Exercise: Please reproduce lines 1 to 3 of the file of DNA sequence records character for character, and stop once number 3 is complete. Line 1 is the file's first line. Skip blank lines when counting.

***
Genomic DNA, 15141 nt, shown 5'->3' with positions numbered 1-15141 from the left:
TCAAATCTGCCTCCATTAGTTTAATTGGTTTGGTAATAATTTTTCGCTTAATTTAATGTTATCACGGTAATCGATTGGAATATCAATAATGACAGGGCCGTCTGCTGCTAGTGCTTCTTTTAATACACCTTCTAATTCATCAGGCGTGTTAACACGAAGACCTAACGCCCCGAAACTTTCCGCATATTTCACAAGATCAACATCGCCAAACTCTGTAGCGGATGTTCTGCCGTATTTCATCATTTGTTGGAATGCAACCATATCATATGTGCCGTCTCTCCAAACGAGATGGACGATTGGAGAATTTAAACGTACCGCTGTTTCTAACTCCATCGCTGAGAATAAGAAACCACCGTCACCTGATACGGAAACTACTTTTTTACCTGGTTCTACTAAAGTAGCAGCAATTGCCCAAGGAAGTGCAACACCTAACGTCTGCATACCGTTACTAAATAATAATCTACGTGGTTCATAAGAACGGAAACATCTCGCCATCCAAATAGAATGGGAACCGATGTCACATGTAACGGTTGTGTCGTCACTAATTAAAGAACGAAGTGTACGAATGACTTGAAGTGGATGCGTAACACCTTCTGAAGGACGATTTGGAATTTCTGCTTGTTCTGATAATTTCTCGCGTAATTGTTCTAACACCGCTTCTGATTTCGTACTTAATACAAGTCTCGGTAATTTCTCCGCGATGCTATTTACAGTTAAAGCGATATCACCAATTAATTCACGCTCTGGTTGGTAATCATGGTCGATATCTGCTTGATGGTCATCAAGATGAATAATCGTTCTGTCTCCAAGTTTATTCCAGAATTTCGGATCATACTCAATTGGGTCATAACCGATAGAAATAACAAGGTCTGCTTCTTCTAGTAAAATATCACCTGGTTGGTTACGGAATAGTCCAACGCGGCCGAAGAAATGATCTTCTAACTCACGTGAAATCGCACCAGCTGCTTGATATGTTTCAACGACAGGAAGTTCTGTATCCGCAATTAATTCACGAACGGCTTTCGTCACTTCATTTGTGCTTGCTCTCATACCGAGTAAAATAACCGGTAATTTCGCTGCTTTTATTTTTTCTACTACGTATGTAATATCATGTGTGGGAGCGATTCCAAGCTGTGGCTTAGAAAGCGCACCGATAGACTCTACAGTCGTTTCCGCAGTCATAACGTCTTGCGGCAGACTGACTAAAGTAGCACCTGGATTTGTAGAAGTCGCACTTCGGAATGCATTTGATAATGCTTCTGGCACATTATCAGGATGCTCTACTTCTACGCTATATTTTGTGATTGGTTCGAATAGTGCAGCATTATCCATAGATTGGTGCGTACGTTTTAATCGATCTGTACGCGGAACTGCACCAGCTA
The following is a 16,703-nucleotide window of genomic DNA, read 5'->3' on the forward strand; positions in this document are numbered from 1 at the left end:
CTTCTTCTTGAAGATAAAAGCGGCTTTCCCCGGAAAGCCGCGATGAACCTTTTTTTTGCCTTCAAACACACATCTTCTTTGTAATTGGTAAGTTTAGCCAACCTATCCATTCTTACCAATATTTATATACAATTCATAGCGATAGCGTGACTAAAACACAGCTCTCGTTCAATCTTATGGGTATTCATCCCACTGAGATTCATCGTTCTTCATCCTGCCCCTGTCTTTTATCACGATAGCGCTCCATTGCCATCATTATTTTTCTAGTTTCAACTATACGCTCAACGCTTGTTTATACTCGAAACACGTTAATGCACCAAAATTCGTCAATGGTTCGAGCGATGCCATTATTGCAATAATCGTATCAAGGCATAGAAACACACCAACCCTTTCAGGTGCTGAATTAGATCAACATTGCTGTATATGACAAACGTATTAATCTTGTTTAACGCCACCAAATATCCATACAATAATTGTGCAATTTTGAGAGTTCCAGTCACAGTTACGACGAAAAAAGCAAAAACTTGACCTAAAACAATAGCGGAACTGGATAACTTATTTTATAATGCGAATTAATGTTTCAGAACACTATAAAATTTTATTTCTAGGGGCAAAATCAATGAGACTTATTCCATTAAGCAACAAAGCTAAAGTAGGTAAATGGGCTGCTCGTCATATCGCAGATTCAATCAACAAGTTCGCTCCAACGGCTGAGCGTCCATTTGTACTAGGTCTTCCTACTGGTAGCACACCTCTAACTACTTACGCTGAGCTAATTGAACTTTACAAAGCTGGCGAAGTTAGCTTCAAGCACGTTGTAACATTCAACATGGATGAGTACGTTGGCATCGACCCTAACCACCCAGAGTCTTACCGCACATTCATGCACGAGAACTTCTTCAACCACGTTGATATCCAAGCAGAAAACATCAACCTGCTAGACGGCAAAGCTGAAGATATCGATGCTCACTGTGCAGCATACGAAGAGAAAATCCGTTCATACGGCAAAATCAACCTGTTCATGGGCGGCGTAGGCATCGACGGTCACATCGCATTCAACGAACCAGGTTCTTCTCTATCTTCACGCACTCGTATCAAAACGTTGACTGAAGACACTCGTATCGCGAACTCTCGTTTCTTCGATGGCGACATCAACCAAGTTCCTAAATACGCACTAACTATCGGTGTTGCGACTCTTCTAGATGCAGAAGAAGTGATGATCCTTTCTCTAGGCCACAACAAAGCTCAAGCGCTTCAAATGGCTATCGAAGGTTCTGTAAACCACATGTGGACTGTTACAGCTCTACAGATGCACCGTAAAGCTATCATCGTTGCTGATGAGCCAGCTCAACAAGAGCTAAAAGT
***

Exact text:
Genomic DNA, 15141 nt, shown 5'->3' with positions numbered 1-15141 from the left:
TCAAATCTGCCTCCATTAGTTTAATTGGTTTGGTAATAATTTTTCGCTTAATTTAATGTTATCACGGTAATCGATTGGAATATCAATAATGACAGGGCCGTCTGCTGCTAGTGCTTCTTTTAATACACCTTCTAATTCATCAGGCGTGTTAACACGAAGACCTAACGCCCCGAAACTTTCCGCATATTTCACAAGATCAACATCGCCAAACTCTGTAGCGGATGTTCTGCCGTATTTCATCATTTGTTGGAATGCAACCATATCATATGTGCCGTCTCTCCAAACGAGATGGACGATTGGAGAATTTAAACGTACCGCTGTTTCTAACTCCATCGCTGAGAATAAGAAACCACCGTCACCTGATACGGAAACTACTTTTTTACCTGGTTCTACTAAAGTAGCAGCAATTGCCCAAGGAAGTGCAACACCTAACGTCTGCATACCGTTACTAAATAATAATCTACGTGGTTCATAAGAACGGAAACATCTCGCCATCCAAATAGAATGGGAACCGATGTCACATGTAACGGTTGTGTCGTCACTAATTAAAGAACGAAGTGTACGAATGACTTGAAGTGGATGCGTAACACCTTCTGAAGGACGATTTGGAATTTCTGCTTGTTCTGATAATTTCTCGCGTAATTGTTCTAACACCGCTTCTGATTTCGTACTTAATACAAGTCTCGGTAATTTCTCCGCGATGCTATTTACAGTTAAAGCGATATCACCAATTAATTCACGCTCTGGTTGGTAATCATGGTCGATATCTGCTTGATGGTCATCAAGATGAATAATCGTTCTGTCTCCAAGTTTATTCCAGAATTTCGGATCATACTCAATTGGGTCATAACCGATAGAAATAACAAGGTCTGCTTCTTCTAGTAAAATATCACCTGGTTGGTTACGGAATAGTCCAACGCGGCCGAAGAAATGATCTTCTAACTCACGTGAAATCGCACCAGCTGCTTGATATGTTTCAACGACAGGAAGTTCTGTATCCGCAATTAATTCACGAACGGCTTTCGTCACTTCATTTGTGCTTGCTCTCATACCGAGTAAAATAACCGGTAATTTCGCTGCTTTTATTTTTTCTACTACGTATGTAATATCATGTGTGGGAGCGATTCCAAGCTGTGGCTTAGAAAGCGCACCGATAGACTCTACAGTCGTTTCCGCAGTCATAACGTCTTGCGGCAGACTGACTAAAGTAGCACCTGGATTTGTAGAAGTCGCACTTCGGAATGCATTTGATAATGCTTCTGGCACATTATCAGGATGCTCTACTTCTACGCTATATTTTGTGATTGGTTCGAATAGTGCAGCATTATCCATAGATTGGTGCGTACGTTTTAATCGATCTGTACGCGGAACTGCACCAGCTA
The following is a 16,703-nucleotide window of genomic DNA, read 5'->3' on the forward strand; positions in this document are numbered from 1 at the left end: